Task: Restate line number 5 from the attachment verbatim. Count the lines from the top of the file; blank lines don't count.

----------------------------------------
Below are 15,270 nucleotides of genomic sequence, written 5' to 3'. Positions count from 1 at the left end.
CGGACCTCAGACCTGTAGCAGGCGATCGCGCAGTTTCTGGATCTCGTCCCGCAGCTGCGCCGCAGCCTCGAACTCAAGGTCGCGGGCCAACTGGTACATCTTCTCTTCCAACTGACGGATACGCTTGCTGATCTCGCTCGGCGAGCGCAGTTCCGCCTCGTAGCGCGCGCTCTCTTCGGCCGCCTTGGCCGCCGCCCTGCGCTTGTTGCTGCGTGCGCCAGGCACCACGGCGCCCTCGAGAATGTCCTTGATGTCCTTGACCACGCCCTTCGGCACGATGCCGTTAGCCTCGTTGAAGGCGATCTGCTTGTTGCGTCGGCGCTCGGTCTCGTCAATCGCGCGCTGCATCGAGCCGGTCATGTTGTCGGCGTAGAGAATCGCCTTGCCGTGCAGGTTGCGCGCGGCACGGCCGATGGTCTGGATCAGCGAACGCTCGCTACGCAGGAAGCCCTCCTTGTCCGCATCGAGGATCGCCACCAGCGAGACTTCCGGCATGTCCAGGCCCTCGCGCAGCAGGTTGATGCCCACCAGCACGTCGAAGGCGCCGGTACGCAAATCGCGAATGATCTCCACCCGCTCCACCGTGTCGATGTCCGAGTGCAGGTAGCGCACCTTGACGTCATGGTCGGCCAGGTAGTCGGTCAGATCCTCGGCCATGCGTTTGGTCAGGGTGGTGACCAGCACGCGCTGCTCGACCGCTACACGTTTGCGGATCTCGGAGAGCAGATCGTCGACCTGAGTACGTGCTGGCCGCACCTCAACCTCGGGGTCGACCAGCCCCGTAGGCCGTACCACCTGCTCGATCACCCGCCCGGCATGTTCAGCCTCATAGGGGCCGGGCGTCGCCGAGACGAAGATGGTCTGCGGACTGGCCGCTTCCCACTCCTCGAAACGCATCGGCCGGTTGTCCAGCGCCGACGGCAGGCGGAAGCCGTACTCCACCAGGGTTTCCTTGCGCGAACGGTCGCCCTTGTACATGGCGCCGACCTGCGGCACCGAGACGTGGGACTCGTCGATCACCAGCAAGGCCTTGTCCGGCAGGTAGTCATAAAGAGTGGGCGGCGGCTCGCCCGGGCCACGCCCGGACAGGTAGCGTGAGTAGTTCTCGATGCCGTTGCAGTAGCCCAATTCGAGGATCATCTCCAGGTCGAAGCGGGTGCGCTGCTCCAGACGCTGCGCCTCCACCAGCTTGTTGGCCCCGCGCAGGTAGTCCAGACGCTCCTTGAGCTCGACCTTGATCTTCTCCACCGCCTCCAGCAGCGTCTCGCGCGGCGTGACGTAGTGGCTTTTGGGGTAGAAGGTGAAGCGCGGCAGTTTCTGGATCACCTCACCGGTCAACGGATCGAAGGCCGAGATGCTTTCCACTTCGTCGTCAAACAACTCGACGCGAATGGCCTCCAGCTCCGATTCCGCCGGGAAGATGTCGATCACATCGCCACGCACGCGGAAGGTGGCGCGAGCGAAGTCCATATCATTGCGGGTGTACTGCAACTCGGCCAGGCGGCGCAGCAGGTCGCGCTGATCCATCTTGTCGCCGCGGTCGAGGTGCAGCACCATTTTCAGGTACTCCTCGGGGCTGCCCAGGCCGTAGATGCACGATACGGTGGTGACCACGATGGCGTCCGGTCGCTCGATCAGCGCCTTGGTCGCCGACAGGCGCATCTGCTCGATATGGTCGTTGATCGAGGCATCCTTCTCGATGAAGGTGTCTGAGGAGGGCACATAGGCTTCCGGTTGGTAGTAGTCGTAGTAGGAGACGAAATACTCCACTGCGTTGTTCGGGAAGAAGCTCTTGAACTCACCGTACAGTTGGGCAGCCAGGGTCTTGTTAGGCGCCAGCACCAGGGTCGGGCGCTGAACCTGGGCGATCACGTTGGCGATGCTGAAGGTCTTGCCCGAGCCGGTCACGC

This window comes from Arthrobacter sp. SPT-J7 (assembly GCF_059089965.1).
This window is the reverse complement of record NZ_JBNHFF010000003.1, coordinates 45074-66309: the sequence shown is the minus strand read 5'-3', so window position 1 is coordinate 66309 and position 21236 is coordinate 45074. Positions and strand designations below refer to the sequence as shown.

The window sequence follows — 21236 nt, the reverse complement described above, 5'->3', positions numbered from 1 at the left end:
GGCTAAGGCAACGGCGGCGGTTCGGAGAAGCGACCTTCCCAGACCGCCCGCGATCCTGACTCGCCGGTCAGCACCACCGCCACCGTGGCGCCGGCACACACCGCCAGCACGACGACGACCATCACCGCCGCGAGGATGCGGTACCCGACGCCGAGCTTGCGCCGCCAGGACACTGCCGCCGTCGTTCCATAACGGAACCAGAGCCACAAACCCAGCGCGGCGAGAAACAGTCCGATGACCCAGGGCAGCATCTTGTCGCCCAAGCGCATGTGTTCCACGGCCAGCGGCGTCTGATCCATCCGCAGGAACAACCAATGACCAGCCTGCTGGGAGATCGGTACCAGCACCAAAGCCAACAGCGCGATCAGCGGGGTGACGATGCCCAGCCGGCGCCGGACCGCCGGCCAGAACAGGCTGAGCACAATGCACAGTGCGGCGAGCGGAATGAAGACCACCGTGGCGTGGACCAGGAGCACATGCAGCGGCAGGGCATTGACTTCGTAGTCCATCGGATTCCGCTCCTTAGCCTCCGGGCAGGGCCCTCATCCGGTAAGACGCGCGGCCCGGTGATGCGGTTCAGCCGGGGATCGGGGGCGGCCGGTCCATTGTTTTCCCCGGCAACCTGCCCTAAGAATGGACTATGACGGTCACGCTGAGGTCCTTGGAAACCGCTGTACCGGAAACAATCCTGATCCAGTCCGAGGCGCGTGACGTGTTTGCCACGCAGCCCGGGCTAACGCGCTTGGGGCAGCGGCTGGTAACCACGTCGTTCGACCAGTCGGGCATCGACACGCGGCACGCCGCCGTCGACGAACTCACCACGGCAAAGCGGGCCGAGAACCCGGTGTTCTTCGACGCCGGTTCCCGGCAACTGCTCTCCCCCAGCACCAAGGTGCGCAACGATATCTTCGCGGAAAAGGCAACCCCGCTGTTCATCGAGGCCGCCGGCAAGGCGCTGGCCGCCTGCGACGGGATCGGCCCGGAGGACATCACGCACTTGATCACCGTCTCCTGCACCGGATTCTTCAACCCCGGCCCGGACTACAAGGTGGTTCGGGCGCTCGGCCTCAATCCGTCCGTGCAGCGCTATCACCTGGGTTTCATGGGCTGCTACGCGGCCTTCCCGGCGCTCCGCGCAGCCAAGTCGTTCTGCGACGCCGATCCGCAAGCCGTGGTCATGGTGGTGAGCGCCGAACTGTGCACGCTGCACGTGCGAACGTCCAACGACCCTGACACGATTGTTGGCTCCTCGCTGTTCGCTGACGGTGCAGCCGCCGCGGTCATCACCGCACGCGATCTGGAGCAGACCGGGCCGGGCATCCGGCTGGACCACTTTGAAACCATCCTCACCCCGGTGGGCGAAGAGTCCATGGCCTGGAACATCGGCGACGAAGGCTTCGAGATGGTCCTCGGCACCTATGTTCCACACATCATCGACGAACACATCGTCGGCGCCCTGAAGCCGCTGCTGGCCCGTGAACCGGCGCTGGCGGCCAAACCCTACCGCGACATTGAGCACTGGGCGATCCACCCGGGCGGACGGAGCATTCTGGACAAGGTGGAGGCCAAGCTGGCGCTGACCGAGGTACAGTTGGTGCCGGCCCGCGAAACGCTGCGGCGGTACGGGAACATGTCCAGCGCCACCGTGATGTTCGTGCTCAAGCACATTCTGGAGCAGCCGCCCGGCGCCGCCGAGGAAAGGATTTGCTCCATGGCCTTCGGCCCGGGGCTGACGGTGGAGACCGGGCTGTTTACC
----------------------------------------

The window sequence follows — 21236 nt, the reverse complement described above, 5'->3', positions numbered from 1 at the left end: